Technology Hardware Spending: Accelerating Weakness

By Reuters -  |  Posted 2008-09-16 Email Print this article Print
 
 
 
 
 
 
 

While neither Ingram Micro or Dell mentioned the financial sector specifically, they were the first major technology companies to warn investors. Lehman Brothers collapsed, Merrill Lynch is being taken over, and insurer American International Group is fighting for its survival. Is more downturn on technology spending to come?

ACCELERATING WEAKNESS

Analysts said Ingram Micro -- which distributes electronic products such as PC components, printers and cables -- was more focused on small and medium businesses, and therefore less directly vulnerable to the banking sector crisis than Dell and companies like data storage equipment maker EMC Corp (EMC.N: Quote, Profile, Research, Stock Buzz).

"It's been known for sometime that the financial sector is a weak sector. On the other hand, what we've seen over the last few weeks is that the weakness is accelerating," said Shebly Seyrafi, an analyst with Calyon Securities Inc.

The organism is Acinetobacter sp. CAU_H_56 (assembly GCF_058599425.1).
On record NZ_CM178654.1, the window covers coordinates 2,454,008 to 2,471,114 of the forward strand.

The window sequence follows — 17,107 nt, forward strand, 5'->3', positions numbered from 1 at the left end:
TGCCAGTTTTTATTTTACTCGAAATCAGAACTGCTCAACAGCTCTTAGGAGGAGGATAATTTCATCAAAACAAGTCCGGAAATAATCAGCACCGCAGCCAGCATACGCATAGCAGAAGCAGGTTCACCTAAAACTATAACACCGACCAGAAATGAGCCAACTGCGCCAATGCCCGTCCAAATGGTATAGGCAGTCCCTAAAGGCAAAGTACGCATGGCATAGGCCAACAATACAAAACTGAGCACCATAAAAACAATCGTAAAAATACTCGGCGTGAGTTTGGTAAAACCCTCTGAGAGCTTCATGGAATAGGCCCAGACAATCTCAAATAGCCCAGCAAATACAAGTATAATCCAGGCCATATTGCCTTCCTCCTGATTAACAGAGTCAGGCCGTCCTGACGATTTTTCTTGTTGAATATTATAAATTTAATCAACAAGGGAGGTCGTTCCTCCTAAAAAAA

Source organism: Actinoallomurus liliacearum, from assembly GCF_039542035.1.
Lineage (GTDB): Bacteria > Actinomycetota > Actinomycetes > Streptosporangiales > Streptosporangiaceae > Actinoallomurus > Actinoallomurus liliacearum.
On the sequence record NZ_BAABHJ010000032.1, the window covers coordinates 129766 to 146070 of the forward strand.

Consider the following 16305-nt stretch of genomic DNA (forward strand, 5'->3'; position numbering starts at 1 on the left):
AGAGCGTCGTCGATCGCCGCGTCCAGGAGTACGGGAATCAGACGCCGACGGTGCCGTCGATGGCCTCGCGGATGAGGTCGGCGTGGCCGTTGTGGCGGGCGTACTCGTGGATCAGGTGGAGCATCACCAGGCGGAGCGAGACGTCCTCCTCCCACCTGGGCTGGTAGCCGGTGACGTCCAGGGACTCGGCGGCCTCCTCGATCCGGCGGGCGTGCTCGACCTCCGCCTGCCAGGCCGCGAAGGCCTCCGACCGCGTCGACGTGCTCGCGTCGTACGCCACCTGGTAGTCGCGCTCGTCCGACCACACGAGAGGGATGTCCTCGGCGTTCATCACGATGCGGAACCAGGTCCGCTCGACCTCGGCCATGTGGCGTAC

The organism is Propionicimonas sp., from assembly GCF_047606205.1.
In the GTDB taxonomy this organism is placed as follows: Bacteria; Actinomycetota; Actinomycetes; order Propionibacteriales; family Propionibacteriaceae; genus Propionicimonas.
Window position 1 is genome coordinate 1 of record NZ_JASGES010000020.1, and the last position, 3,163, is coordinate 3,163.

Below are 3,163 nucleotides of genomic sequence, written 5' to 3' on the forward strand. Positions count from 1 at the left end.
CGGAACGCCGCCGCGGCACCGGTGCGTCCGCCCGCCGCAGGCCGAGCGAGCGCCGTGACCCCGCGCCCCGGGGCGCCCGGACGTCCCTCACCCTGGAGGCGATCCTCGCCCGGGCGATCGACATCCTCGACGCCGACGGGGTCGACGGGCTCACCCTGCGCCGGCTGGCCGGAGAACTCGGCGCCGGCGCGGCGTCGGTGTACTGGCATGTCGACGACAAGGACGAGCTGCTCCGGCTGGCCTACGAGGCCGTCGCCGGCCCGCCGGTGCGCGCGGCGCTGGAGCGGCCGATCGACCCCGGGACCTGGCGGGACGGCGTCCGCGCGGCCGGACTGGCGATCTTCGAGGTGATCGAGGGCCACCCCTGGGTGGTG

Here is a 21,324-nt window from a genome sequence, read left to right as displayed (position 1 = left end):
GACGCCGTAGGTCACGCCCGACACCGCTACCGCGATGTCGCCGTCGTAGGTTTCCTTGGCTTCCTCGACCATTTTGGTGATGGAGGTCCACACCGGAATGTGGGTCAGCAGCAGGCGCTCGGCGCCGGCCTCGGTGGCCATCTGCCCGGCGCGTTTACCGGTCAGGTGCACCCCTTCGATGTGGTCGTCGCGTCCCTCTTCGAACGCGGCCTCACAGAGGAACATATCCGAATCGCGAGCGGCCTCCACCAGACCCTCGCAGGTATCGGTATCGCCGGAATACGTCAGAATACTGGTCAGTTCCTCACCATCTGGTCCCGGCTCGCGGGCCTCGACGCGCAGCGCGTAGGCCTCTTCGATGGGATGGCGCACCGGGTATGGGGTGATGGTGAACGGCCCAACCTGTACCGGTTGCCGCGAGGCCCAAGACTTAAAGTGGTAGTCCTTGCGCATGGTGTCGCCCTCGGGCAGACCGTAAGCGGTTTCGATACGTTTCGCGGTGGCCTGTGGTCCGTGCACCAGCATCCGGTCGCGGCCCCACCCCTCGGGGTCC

"If you look at something like EMC, for example, they typically derive about 15 to 20 percent of revenue from the financial sector. A lot of other companies derive similar percentages. So it's a rather large sector and if the weakness there accelerates, it could bode negatively, incrementally, for the next six months."

Another company in the storage space, Seagate Technology (STX.N: Quote, Profile, Research, Stock Buzz), said poor visibility about where the economy was heading was causing people to pull back spending plans.

"Right now people are uncertain about the credit (market), are uncertain about oil prices," Seagate Chief Executive Bill Watkins told Reuters in an interview.

Dell is "much more in tune to small businesses -- that's where they sell a lot of their stuff -- and I'm sure that market is tough," he said, noting that more consumer-focused companies like Apple Inc (AAPL.O: Quote, Profile, Research, Stock Buzz) could do better.

Analysts also said that Dell's news might not be so negative for its biggest rival HP.

"We think HP is well positioned to outperform given its diverse product line up and ability to leverage the EDS channel for incremental sales," said Cross.

HP said on Monday it would cut 24,600 jobs, or 7.5 percent of its workforce, seeking to realize cost savings from its acquisition of computer services provider Electronic Data Systems Corp.

(Additional reporting by Paul Thomasch; Editing by Derek Caney)



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